Flower Boy at Wedding

Clippings from news sources involving fashion freedom and other gender equality issues.

Flower Boy at Wedding

Postby Stu » Sat May 25, 2019 7:00 pm

I don't know what to make of this. Any thoughts?

https://apracticalwedding.com/flower-boy/
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Re: Flower Boy at Wedding

Postby Fred in Skirts » Sat May 25, 2019 7:15 pm

I make it to be a very understanding mother who only wants what is best for her child. OK the child is what she calls gender non-conforming. So what We here are non-conforming as well. I have seen what has happened to many other non-conforming people who were forced to conform to what is called the norm for the human race. They are very unhappy and end up as mentally sick people.
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Re: Flower Boy at Wedding

Postby JohnH » Sat May 25, 2019 10:25 pm

Look at all the men that want to be women so they are freed from the strict constraints of what men can wear or how they groom themselves. If I were a musician in an orchestra I would wear a gown instead of the confining coat and tie. And in a choir where altos are men and women, why can't a bass like myself wear a gown instead of a suit? I have the long hair and the figure.

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Re: Flower Boy at Wedding

Postby crfriend » Sat May 25, 2019 11:40 pm

Stu wrote:I don't know what to make of this. Any thoughts?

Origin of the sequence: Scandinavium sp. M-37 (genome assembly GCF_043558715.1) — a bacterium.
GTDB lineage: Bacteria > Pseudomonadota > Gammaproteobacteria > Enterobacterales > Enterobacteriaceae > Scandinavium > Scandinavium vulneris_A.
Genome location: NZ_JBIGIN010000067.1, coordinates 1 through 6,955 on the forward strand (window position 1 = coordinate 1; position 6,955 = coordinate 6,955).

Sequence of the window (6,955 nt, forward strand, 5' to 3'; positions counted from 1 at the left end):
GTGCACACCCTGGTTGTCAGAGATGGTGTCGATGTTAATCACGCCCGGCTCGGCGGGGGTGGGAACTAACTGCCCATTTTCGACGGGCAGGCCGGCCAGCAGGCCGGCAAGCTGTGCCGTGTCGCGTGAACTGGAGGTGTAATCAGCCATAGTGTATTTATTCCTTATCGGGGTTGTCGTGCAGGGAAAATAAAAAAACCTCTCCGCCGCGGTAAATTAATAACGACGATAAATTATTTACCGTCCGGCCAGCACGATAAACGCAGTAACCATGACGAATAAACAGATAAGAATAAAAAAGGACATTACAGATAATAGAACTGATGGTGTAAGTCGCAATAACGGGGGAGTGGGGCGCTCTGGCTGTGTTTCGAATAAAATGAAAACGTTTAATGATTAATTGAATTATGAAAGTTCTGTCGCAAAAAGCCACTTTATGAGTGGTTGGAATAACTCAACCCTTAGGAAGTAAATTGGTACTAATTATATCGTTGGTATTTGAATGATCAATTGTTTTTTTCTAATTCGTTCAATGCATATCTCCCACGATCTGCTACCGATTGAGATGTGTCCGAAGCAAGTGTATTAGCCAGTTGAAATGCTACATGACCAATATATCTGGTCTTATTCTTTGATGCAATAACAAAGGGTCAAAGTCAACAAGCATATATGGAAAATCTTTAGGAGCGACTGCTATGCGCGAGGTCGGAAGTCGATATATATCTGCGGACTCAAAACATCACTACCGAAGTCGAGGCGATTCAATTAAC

You'd like a few thoughts? Well here are a few.

I'm sick of what's happened to masculinity in the past few decades -- bloody sick of it. Somehow, somewhere along the way, I have been reclassified as trans-* when in point of fact I'm still largely the same as I was 50 years ago and was regarded as perfectly normal. So the lad wants to carry flowers for the bride at a wedding. When did this become a big deal worth spilling ink over?

When I was young I was slightly different from most male children, but still well within male boundaries. I was considered slightly "sensitive" and always wanted long hair. Yet I always had girls for childhood friends and girlfriends in adolescence and women lovers as an adult. But something happened. I no longer have my identity, and know not what to even call myself today. Today, even though I have not materially changed, I am looked at askance -- and sometimes with suspicion.

Did I consent to this change? No. Was I participant in it? No. Was I even aware that it was happening? Mostly no as I had more important matters to contemplate at the time.

Yet, a short half-century on, I now have no independent identity; what's assigned to me is entirely false and based on flawed thinking. And, put very bluntly I'm more than a bit torqued off about the matter.